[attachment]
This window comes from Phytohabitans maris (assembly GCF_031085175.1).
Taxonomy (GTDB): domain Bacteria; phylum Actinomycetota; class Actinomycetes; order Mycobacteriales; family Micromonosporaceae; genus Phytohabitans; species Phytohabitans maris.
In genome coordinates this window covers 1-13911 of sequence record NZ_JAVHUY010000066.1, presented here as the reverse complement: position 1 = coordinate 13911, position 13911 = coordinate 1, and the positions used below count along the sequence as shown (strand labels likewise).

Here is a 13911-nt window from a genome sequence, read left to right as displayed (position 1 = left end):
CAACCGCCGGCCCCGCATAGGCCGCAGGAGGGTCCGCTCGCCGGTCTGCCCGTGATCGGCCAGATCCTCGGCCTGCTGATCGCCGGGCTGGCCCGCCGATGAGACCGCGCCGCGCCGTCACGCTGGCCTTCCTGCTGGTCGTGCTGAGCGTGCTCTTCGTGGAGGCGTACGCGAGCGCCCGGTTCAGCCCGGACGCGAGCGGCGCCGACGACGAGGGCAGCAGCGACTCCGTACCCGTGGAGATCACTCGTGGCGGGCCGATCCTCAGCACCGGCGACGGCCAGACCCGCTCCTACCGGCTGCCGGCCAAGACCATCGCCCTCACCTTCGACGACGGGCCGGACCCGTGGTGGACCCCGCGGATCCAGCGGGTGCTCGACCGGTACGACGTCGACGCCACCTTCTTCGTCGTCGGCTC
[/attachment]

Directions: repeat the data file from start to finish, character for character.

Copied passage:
This window comes from Phytohabitans maris (assembly GCF_031085175.1).
Taxonomy (GTDB): domain Bacteria; phylum Actinomycetota; class Actinomycetes; order Mycobacteriales; family Micromonosporaceae; genus Phytohabitans; species Phytohabitans maris.
In genome coordinates this window covers 1-13911 of sequence record NZ_JAVHUY010000066.1, presented here as the reverse complement: position 1 = coordinate 13911, position 13911 = coordinate 1, and the positions used below count along the sequence as shown (strand labels likewise).

Here is a 13911-nt window from a genome sequence, read left to right as displayed (position 1 = left end):
CAACCGCCGGCCCCGCATAGGCCGCAGGAGGGTCCGCTCGCCGGTCTGCCCGTGATCGGCCAGATCCTCGGCCTGCTGATCGCCGGGCTGGCCCGCCGATGAGACCGCGCCGCGCCGTCACGCTGGCCTTCCTGCTGGTCGTGCTGAGCGTGCTCTTCGTGGAGGCGTACGCGAGCGCCCGGTTCAGCCCGGACGCGAGCGGCGCCGACGACGAGGGCAGCAGCGACTCCGTACCCGTGGAGATCACTCGTGGCGGGCCGATCCTCAGCACCGGCGACGGCCAGACCCGCTCCTACCGGCTGCCGGCCAAGACCATCGCCCTCACCTTCGACGACGGGCCGGACCCGTGGTGGACCCCGCGGATCCAGCGGGTGCTCGACCGGTACGACGTCGACGCCACCTTCTTCGTCGTCGGCTC